The Champagne Safari

on October 27, 1995 by Shlomo Schwartzberg
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   The winner of the Genie award for best Canadian documentary is a fascinating account of of the remarkable Charles E. Bedaux. French-born, Bedaux came to New York at age 19 with a dollar in his pocket and a penny's knowledge of English. By 1934, he was one of the five richest men in America, the creator of a new time unit that measured efficiency in factories, a sponsor of grand explorations and, as "The Champagne Safari" makes clear, a Nazi collaborator.
   Anchoring this documentary is newly found footage of Bedaux's ill-fated 1934 expedition across the uncharted Canadian Rockies, accompanied by his wife and her maid, his mistress, 53 cowboys, seven Citroen half-tracks, 130 pack horses and, to top it off, "High Noon" cinematographer Floyd Crosby, along to help Bedaux with the film he planned to shoot during the long trek. Clearly, Bedaux is one of those larger-than-life personalities that, as Time Magazine put it, would need the facts of his life toned down so as to fit within the realm of probability.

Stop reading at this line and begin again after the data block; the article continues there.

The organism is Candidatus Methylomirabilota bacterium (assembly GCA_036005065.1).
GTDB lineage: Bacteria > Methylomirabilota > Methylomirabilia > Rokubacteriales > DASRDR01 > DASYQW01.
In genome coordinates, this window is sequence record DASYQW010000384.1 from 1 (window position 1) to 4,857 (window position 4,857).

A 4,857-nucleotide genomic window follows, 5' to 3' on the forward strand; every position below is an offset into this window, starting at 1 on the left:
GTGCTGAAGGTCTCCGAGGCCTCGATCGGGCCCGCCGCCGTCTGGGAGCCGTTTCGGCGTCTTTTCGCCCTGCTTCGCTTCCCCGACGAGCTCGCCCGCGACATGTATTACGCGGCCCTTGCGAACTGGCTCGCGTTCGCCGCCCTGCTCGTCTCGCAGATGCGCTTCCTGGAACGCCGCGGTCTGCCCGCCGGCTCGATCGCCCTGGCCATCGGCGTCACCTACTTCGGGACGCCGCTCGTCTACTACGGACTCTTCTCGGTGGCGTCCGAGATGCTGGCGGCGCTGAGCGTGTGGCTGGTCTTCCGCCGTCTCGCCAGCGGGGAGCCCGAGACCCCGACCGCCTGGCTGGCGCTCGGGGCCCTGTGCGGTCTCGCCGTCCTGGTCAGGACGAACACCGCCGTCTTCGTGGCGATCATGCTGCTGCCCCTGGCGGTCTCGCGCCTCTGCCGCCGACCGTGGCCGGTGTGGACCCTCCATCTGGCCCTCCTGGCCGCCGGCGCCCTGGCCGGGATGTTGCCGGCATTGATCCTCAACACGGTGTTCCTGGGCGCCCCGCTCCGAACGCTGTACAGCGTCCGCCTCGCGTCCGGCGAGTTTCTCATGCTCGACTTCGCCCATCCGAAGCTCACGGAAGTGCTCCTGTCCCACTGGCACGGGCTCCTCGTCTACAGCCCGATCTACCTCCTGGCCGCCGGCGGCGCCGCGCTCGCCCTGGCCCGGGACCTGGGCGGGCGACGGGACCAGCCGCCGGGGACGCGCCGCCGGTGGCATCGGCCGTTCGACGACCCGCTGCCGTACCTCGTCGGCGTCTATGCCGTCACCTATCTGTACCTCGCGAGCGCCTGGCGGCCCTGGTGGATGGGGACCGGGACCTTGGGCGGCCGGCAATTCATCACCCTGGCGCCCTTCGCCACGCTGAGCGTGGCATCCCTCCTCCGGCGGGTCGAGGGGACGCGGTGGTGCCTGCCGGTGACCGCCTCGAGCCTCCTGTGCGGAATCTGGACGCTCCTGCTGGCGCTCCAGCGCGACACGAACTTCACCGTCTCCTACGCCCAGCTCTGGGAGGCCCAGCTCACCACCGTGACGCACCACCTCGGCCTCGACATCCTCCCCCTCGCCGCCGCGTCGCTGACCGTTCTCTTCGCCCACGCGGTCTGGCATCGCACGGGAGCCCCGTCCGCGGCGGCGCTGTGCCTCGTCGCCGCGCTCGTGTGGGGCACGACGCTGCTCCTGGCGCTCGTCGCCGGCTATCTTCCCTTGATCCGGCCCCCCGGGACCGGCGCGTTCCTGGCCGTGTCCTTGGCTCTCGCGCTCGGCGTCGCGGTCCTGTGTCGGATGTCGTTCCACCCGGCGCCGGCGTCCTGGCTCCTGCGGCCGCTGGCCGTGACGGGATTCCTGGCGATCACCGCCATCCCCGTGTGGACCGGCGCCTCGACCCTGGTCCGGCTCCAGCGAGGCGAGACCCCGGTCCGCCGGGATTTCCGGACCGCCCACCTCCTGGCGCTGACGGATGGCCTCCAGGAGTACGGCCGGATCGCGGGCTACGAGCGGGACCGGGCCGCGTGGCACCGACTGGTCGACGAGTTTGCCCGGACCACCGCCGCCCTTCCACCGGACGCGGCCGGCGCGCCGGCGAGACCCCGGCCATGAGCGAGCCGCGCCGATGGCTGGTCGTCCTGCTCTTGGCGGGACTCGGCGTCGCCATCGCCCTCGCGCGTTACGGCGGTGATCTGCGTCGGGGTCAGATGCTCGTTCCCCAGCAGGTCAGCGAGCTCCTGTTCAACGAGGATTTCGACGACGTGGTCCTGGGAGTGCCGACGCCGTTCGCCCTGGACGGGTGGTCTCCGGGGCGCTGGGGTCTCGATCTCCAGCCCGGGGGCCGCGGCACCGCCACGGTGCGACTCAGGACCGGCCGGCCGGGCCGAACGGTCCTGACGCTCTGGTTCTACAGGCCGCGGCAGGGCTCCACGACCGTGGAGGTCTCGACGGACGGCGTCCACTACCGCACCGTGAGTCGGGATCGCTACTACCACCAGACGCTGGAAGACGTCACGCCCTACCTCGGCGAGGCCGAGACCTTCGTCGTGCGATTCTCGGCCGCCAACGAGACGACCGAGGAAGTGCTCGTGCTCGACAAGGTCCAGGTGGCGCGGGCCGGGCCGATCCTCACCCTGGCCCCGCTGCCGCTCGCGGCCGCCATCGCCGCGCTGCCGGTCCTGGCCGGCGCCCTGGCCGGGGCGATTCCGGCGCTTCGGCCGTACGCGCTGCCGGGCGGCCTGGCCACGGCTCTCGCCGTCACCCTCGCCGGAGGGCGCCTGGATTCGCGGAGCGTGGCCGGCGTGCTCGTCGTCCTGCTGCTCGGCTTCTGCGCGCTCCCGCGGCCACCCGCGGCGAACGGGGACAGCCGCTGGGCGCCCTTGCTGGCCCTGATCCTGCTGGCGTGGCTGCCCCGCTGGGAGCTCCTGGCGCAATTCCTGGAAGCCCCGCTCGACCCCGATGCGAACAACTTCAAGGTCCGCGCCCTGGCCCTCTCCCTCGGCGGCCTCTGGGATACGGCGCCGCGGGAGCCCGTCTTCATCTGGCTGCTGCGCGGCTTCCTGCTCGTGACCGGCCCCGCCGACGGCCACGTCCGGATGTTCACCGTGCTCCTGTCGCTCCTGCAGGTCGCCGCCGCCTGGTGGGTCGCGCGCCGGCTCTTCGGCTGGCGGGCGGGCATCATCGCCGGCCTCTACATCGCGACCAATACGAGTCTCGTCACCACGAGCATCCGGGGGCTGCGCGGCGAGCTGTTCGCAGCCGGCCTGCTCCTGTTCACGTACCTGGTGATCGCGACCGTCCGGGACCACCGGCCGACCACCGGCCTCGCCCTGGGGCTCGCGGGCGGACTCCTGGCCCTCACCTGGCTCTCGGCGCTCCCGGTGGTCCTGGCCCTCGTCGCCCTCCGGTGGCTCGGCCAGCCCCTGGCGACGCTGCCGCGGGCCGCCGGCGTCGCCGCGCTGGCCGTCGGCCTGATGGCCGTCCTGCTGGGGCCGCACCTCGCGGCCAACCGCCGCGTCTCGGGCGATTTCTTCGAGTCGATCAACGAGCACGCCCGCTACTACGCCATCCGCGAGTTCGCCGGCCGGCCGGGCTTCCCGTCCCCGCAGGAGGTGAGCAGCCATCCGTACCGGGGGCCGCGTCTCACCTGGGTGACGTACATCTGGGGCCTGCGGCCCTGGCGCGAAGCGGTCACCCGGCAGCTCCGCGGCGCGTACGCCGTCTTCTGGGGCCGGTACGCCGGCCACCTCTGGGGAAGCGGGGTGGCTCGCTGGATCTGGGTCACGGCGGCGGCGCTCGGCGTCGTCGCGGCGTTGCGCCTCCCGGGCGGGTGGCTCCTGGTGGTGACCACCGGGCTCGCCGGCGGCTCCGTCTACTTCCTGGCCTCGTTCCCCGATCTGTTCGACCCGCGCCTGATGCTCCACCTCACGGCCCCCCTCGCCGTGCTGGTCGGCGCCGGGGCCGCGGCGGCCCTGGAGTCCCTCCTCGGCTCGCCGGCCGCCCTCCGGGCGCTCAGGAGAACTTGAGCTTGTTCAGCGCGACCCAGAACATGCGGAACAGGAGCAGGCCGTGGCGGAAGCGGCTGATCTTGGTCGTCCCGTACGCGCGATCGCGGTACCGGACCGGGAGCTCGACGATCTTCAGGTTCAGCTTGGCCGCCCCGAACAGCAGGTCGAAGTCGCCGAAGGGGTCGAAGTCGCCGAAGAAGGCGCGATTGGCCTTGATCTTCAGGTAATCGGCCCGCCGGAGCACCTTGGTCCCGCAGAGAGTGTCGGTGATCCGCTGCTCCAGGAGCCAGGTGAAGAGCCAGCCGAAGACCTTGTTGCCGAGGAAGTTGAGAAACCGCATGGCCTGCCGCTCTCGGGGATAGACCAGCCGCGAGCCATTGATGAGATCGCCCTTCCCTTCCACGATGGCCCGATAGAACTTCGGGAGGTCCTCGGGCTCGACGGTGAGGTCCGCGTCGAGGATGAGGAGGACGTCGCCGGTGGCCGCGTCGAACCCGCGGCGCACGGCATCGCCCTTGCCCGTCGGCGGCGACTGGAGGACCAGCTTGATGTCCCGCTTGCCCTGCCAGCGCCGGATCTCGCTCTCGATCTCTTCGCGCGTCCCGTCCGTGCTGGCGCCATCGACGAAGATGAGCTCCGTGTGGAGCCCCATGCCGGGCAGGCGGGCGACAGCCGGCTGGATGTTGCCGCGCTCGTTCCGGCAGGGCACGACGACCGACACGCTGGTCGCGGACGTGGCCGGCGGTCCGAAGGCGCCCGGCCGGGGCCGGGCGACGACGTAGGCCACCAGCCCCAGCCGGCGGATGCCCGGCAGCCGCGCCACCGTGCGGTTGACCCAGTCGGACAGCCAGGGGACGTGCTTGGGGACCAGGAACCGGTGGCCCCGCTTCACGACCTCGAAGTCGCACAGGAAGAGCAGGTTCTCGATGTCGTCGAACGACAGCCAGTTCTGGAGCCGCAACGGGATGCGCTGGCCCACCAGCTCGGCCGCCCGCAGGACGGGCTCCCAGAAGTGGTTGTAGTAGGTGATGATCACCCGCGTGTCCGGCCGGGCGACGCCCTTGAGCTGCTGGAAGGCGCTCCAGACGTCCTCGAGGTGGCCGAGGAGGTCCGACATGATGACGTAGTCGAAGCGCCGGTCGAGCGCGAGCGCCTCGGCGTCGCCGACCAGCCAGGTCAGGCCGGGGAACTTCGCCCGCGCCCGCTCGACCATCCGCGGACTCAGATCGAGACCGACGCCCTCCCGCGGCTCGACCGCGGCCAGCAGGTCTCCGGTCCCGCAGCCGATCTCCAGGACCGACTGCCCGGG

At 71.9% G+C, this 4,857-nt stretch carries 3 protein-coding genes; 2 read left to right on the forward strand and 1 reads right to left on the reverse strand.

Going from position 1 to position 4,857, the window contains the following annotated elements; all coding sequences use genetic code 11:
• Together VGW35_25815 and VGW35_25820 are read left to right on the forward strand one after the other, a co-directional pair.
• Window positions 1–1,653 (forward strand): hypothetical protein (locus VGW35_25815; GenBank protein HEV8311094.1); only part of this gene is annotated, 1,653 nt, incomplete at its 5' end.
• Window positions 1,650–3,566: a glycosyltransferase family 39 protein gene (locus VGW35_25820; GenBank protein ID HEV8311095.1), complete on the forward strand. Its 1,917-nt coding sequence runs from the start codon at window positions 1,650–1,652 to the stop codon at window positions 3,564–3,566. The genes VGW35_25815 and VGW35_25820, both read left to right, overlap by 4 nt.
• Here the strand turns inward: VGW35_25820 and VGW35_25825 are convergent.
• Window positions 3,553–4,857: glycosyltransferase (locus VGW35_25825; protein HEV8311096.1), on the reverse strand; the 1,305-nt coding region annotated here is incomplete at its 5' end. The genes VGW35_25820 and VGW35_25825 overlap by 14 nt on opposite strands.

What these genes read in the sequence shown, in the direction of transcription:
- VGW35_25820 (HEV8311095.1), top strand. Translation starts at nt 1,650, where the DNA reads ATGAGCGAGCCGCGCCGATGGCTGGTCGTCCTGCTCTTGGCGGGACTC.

Director/producer George Ungar, who spent 16 years working on this project, is clearly enthralled by Bedaux and his story, particularly his business machinations with German and Italian fascists and his relationship with the Duke and Duchess of Windsor. Which is all riveting, as is the footage Bedaux shot in the Rockies, which easily could have been incorporated into a Hollywood western. But the rather pedestrian presentation of the facts of Bedaux's life, the relatively few interviews in the film and its bland narration sidetrack "The Champagne Safari" from its best course. It's always interesting, but one suspects there's a better film to be made on the myth and reality of Charles E. Bedaux.    Directed and produced by George Ungar. Written by Steve Lucas, John Kramer and Harold Crooks. Documentary. No distributor set. Not yet rated. Running time: 100 min.
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